This is a book about constitutional law. Although its conclusions are based largely on the words and deeds of those Americans who adopted the Bill of Rights in 1791, they are offered as what today's law should be. My chief intellectual debt is thus understandably to my teacher in constitutional law, Henry Monaghan, who is currently at Columbia Law School but who taught at Cornell when I studied law there in the late 1970s. Cornell historian Joel Silbey has been my primary mentor in things historical at both the undergraduate and graduate levels and is the person most responsible for whatever sensitivity to the past is evident in the following pages. Silbey's colleague, and my teacher, R. Laurence Moore, has always been an invaluable guide to religion in the American experience. None of these fine teachers should be understood to vouch for the project, though I hope each takes some pride in a grateful student's endeavor.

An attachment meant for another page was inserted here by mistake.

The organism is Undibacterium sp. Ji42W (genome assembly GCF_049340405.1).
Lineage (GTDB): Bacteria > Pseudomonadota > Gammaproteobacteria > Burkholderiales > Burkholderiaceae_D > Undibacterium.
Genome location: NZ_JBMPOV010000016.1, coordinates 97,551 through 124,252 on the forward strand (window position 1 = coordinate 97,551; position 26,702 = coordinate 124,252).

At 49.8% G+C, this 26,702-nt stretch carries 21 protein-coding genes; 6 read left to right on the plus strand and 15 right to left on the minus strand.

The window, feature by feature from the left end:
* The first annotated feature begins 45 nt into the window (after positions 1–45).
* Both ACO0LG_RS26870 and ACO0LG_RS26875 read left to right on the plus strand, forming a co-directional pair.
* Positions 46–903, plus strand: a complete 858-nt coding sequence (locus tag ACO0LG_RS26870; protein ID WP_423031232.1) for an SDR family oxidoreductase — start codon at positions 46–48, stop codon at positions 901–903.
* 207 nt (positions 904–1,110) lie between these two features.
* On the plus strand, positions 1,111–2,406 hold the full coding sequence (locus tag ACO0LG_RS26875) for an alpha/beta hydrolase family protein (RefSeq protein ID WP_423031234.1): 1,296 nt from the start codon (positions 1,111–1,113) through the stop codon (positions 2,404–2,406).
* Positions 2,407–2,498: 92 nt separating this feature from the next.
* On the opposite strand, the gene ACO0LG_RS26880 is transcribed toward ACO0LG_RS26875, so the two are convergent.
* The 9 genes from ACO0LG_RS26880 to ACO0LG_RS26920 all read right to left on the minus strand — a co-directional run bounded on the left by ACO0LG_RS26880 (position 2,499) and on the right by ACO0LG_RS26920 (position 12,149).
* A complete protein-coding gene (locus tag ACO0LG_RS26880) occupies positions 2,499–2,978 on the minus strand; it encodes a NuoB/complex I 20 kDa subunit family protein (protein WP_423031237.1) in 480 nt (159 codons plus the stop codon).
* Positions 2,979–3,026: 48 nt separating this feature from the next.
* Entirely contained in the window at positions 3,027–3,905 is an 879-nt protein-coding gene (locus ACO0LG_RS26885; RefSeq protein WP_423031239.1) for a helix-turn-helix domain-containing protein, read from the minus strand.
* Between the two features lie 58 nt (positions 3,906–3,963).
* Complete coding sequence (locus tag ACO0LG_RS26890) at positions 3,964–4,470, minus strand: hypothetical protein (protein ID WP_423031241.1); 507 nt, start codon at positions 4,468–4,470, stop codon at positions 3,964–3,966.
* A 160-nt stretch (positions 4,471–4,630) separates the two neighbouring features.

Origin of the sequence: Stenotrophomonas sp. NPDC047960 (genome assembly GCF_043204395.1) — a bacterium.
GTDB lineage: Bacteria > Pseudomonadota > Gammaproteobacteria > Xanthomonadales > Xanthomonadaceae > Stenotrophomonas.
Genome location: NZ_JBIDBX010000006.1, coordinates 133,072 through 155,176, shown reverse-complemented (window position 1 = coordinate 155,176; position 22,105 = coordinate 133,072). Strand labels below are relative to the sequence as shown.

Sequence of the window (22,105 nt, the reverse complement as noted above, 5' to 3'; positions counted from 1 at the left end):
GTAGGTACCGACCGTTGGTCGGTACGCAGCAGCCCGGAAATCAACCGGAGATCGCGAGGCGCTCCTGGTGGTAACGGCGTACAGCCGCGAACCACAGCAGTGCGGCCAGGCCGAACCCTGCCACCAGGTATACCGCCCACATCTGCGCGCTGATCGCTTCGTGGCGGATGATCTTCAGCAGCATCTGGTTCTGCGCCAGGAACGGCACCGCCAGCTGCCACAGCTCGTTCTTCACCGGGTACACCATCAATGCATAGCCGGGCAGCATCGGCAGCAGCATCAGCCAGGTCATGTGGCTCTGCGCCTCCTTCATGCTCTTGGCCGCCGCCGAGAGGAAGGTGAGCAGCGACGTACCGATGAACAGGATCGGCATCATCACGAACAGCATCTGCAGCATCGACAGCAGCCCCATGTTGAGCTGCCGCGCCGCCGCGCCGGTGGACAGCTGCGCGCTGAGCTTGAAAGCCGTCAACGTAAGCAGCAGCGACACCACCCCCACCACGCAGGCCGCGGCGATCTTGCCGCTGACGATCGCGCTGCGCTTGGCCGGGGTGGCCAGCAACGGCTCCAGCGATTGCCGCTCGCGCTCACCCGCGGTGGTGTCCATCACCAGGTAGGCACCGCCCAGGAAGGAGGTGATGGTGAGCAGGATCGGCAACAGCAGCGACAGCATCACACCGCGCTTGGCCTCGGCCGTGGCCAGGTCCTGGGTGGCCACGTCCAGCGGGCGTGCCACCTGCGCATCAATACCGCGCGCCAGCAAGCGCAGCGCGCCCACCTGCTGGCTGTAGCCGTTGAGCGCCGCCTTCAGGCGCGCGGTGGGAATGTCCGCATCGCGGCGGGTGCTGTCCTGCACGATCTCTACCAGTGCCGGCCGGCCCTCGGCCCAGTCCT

The brief discussion of divisiveness rhetoric in chapter 2 appeared previously in 30 Saint Louis Law Journal 275 ( 1986) and is reprinted here with permission. I am especially grateful to Greenwood Press for permission to publish a substantially similar version of chapter 6 (along with some paragraphs from the Introduction) in the summer 1986 issue of Connecticut Law Review, as my contribution to a symposium issue on religion and the law.
Able research assistance was provided by several University of Illinois College of Law students, including Charles Stone, Andrew Goldstein, Jeffrey Liskar, and Susan Atwood. Paul Byrne did outstanding work on schooling in early America; William Enos performed superbly in preparing the manuscript for publication. The College of Law also provided me a summer research stipend,